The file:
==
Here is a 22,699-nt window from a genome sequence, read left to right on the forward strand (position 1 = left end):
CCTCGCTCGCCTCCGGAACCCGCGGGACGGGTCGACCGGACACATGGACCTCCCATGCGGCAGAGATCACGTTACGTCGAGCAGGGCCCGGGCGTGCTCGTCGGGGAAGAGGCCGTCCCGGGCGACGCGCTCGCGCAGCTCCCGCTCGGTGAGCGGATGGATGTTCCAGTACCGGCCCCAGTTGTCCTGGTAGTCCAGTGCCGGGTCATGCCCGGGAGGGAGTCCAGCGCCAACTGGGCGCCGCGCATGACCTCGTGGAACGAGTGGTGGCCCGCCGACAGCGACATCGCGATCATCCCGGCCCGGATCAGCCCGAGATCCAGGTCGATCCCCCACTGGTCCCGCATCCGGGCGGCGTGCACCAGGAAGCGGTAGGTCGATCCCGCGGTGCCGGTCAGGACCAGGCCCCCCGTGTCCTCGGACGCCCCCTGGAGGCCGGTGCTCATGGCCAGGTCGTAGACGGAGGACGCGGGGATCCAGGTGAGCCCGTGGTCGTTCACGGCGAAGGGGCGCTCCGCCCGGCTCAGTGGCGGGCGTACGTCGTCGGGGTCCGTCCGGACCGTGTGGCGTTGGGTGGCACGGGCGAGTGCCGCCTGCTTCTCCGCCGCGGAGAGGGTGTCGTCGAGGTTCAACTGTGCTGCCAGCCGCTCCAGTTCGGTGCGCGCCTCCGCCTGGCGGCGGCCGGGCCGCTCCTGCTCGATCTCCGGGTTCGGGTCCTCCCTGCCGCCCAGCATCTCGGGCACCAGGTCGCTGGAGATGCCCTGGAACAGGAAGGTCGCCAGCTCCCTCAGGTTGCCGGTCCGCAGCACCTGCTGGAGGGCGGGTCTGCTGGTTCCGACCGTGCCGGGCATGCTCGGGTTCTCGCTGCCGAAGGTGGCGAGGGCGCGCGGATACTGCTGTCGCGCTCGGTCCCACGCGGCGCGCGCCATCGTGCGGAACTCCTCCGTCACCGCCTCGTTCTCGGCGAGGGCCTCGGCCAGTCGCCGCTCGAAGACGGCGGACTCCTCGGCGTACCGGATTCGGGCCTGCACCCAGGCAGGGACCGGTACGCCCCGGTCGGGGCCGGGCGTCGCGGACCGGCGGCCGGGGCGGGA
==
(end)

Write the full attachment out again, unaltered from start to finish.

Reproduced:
Here is a 22,699-nt window from a genome sequence, read left to right on the forward strand (position 1 = left end):
CCTCGCTCGCCTCCGGAACCCGCGGGACGGGTCGACCGGACACATGGACCTCCCATGCGGCAGAGATCACGTTACGTCGAGCAGGGCCCGGGCGTGCTCGTCGGGGAAGAGGCCGTCCCGGGCGACGCGCTCGCGCAGCTCCCGCTCGGTGAGCGGATGGATGTTCCAGTACCGGCCCCAGTTGTCCTGGTAGTCCAGTGCCGGGTCATGCCCGGGAGGGAGTCCAGCGCCAACTGGGCGCCGCGCATGACCTCGTGGAACGAGTGGTGGCCCGCCGACAGCGACATCGCGATCATCCCGGCCCGGATCAGCCCGAGATCCAGGTCGATCCCCCACTGGTCCCGCATCCGGGCGGCGTGCACCAGGAAGCGGTAGGTCGATCCCGCGGTGCCGGTCAGGACCAGGCCCCCCGTGTCCTCGGACGCCCCCTGGAGGCCGGTGCTCATGGCCAGGTCGTAGACGGAGGACGCGGGGATCCAGGTGAGCCCGTGGTCGTTCACGGCGAAGGGGCGCTCCGCCCGGCTCAGTGGCGGGCGTACGTCGTCGGGGTCCGTCCGGACCGTGTGGCGTTGGGTGGCACGGGCGAGTGCCGCCTGCTTCTCCGCCGCGGAGAGGGTGTCGTCGAGGTTCAACTGTGCTGCCAGCCGCTCCAGTTCGGTGCGCGCCTCCGCCTGGCGGCGGCCGGGCCGCTCCTGCTCGATCTCCGGGTTCGGGTCCTCCCTGCCGCCCAGCATCTCGGGCACCAGGTCGCTGGAGATGCCCTGGAACAGGAAGGTCGCCAGCTCCCTCAGGTTGCCGGTCCGCAGCACCTGCTGGAGGGCGGGTCTGCTGGTTCCGACCGTGCCGGGCATGCTCGGGTTCTCGCTGCCGAAGGTGGCGAGGGCGCGCGGATACTGCTGTCGCGCTCGGTCCCACGCGGCGCGCGCCATCGTGCGGAACTCCTCCGTCACCGCCTCGTTCTCGGCGAGGGCCTCGGCCAGTCGCCGCTCGAAGACGGCGGACTCCTCGGCGTACCGGATTCGGGCCTGCACCCAGGCAGGGACCGGTACGCCCCGGTCGGGGCCGGGCGTCGCGGACCGGCGGCCGGGGCGGGA